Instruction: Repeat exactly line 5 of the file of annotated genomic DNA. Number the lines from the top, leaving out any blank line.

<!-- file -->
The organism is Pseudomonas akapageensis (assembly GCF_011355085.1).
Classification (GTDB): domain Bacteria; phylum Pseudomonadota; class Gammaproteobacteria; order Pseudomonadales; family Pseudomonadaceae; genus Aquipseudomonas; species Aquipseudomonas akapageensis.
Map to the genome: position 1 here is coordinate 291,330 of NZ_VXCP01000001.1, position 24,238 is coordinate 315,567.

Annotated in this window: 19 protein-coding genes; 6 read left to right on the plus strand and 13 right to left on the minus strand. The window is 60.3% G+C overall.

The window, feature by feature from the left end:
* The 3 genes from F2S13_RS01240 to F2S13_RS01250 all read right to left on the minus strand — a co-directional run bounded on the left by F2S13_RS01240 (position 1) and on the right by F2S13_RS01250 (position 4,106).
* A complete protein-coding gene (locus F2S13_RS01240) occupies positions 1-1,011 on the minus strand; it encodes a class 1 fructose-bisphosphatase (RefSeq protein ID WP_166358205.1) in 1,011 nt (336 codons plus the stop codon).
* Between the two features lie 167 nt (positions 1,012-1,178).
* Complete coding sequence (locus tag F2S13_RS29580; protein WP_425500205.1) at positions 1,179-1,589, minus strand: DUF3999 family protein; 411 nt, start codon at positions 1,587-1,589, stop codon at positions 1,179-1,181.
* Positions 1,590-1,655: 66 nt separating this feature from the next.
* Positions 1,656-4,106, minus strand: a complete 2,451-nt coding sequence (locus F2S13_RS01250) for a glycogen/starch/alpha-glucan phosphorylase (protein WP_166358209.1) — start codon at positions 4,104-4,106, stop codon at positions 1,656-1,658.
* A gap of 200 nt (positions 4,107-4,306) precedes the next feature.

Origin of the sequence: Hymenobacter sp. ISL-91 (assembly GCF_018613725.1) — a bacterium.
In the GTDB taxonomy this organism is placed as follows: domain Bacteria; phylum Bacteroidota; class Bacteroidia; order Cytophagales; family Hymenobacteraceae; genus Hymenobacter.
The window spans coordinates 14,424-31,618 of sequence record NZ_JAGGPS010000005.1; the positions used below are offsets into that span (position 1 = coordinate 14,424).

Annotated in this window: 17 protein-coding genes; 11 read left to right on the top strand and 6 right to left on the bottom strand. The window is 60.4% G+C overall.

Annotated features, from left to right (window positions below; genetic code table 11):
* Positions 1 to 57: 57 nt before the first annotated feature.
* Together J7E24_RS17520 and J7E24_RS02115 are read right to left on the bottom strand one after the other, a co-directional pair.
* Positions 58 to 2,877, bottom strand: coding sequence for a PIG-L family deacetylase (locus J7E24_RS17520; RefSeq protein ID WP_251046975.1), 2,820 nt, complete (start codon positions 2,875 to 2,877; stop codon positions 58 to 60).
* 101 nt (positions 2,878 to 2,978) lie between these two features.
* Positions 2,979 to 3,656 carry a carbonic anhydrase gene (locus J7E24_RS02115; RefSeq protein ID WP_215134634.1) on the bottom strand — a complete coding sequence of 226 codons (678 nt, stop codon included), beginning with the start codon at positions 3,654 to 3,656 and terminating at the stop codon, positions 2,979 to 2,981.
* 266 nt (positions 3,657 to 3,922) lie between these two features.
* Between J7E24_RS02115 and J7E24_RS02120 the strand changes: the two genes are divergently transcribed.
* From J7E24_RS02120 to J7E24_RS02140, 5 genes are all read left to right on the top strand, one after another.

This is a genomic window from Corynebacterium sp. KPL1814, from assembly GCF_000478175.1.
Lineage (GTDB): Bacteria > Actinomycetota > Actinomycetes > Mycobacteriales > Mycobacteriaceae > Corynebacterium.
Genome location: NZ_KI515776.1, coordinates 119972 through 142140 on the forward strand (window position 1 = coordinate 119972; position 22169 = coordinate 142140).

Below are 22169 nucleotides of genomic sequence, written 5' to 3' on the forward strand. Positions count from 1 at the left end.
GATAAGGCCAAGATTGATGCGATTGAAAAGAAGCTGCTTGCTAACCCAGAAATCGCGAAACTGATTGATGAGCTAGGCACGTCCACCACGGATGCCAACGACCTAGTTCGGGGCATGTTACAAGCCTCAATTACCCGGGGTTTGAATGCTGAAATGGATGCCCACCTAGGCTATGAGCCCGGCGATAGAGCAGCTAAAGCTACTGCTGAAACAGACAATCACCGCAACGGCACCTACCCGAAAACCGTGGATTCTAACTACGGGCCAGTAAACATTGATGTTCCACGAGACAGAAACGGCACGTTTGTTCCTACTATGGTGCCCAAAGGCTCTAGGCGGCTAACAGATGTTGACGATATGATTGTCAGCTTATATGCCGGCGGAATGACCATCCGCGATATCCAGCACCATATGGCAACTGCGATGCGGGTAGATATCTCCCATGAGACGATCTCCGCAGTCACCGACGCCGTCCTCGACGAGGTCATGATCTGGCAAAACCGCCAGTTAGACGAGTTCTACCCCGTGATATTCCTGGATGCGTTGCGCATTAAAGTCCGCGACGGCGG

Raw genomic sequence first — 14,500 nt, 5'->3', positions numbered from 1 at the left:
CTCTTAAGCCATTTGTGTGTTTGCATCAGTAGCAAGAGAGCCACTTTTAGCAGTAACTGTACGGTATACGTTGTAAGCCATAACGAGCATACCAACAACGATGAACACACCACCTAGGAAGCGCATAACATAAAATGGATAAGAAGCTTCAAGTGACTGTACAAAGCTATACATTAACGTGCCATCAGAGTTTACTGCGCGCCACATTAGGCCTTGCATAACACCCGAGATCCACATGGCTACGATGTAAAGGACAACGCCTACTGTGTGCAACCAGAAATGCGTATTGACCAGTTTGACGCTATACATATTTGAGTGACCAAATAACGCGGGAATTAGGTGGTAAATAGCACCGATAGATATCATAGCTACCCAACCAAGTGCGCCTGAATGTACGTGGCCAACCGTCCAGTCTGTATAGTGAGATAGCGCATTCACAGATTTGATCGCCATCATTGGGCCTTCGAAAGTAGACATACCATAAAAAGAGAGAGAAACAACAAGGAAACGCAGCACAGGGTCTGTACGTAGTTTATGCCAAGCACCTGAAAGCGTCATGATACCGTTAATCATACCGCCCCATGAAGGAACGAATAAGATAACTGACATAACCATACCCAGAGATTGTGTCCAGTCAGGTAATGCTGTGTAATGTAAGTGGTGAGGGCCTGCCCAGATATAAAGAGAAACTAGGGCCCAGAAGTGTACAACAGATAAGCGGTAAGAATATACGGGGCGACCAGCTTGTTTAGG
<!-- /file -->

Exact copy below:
The window, feature by feature from the left end: